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Beyond the Blurb: On Critics and Criticism. Published by Cow Eye Press
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07/13/2005

Comments

R. A. Rubin

The writer asks himself Post-Hemingway -- How much is too much?" Sure, I could describe my character physically down to her cuticles, and I could give her a nervous twitch, or hand her a cane.

The trouble with Irving, an entertaining novelist, he can't go to the next level because he is hoplessly mired in Liberal attitudes, so his characters must live out the little moral lessons pertaining to the light-weight ideas that could be found in Hillary Clinton's, "It Takes a Village."

Scott

I'll agree that that prose is pretty tortuous. I think what Jensen is trying to articulate are the intangible parts of someone--the little tics that make each of us unique.

Of course, this is tautalogical: A good novelist personifies by giving each character the things that make each character unique.

I think much more interesting than saying that novelsts characterize with saggy breasts or personality tics would be to say how novelists achieve lucid characters. It's difficult to get the right balance of telling about a character but letting the reader complete the impression in her head. I also think there's an art to finding the right details, the banal parts of life that, for all their insignificance, are telling.

Jonathan

There is a difference between dumb hurmor and smart humor, I think. Of course, there's the dumb kind of dumb humor and the smart kind of dumb humor. There may be even a dumb kind of smart humor! Humor can be based on a sene of incongruity or cognitive dissonance. There's that old carpenter's joke: "I've cut this board three times and its still not long enough." That's a smart joke, although maybe a dumb example.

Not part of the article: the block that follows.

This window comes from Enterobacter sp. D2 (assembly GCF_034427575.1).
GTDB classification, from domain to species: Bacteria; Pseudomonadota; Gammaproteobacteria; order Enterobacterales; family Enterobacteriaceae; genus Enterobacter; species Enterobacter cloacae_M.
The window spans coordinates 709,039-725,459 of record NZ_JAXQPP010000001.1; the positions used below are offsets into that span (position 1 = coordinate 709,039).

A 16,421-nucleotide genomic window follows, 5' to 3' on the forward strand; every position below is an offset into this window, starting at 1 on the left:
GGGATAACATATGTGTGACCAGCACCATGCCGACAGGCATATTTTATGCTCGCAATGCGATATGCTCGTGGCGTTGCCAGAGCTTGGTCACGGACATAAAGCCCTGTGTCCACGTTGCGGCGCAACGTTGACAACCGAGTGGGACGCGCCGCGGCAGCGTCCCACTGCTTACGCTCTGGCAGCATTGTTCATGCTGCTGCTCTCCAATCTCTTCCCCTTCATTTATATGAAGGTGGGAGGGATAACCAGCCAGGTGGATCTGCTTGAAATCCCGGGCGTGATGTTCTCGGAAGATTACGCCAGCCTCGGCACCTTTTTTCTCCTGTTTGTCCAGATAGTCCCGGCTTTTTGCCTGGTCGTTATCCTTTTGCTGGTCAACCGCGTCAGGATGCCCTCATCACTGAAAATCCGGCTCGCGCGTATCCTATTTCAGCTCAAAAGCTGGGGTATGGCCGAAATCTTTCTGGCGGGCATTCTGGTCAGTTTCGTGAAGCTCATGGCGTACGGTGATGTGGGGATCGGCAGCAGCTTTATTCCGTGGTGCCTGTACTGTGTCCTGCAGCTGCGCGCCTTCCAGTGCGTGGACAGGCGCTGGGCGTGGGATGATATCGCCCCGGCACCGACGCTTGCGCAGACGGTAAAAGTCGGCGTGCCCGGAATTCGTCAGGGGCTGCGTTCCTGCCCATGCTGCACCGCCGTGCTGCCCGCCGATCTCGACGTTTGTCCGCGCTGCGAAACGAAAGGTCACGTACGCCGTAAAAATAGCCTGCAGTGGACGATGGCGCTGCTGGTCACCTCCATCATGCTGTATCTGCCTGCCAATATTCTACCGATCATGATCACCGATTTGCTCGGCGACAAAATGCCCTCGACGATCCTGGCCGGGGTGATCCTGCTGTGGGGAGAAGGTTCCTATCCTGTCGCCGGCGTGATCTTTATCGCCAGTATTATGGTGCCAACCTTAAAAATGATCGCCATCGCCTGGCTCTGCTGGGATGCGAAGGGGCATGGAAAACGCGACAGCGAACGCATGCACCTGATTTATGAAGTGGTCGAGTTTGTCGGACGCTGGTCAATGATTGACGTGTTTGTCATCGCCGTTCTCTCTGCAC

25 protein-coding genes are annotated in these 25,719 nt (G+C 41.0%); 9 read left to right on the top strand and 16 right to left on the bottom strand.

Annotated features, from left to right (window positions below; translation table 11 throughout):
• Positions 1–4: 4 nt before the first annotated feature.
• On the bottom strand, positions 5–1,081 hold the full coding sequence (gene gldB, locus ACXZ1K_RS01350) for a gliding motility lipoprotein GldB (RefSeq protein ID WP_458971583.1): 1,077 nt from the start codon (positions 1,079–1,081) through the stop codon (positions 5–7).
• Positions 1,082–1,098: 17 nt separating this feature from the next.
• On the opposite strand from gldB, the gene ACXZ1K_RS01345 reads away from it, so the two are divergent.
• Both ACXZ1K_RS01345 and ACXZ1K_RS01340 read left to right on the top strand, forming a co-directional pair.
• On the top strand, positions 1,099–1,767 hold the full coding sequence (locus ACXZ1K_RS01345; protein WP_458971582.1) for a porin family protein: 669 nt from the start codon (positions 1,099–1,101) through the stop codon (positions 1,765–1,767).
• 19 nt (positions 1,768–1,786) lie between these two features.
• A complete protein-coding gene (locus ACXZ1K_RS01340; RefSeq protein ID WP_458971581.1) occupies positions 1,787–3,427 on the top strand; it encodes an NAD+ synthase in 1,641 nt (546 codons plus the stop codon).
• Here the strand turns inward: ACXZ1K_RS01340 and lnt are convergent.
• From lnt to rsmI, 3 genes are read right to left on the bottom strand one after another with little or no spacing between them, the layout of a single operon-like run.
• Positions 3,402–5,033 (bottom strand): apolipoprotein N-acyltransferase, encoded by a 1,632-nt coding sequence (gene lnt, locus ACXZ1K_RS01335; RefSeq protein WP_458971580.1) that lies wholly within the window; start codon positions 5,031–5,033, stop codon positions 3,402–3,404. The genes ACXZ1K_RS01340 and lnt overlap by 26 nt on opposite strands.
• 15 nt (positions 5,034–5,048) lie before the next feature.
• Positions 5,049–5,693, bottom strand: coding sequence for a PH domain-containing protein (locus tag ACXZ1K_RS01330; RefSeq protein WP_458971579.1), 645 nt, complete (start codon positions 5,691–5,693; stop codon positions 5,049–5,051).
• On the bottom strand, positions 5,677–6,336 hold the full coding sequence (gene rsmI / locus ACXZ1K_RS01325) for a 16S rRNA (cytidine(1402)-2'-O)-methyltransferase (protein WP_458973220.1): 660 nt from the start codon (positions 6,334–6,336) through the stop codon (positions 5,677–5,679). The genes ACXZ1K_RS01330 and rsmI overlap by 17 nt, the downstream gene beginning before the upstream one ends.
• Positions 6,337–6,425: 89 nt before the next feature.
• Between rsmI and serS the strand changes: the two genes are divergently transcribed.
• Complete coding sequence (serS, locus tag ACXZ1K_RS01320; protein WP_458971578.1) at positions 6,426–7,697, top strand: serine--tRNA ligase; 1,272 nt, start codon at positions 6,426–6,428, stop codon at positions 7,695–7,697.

I think you parse this journalistic prose too carefully. That is, these assertions aren't meant to withstand such intelligent scrutiny. The sentence you have trouble with is just trying to say: characterization is a matter of capturing the quidditas of an individual self, not of grouping together a lot of "identifying marks" like hair color.

David Milofsky

Is there something wrong with "journalistic prose?" When bloggers look down their noses at the prose of other critics one has to wonder. At the same time, I think Jensen has missed the point of Irving's work. His early novels were energetic and very funny but then, of course, he became famous. His problem now is not that he's liberal or not brainy enough, but that he seems to take it all too seriously, with the comparisons of himself with Dickens and Wagner. I haven't finished Until I Find You, but it smacks of self-consciousness to me, as did the earlier Son of the Circus, as well as too many research assistants. Here you find everything you never wanted to know about tattooing and tattooists, for instance, with a resultant loss of pace and characterization. But no one who knows very much about literature can doubt Irving's gift, his sense of style and language, which makes all the tendentiousness all the more regrettable.

Jonathan

There's nothing wrong with journalistic prose, just that journalists writing on deadlines may not have time to fix sentences like that one about "suasion," or to formulate their ideas with the requisite theoretical precision. I'd hate for someone to spend an hour criticizing a sentence that I wrote on my blog. I'm sure I write quite a few bad ones. Dan formulate his ideas with a great deal of care, and might be the exception to the rule among bloggers. I have a feeling he actually writes DRAFTS of his posts.

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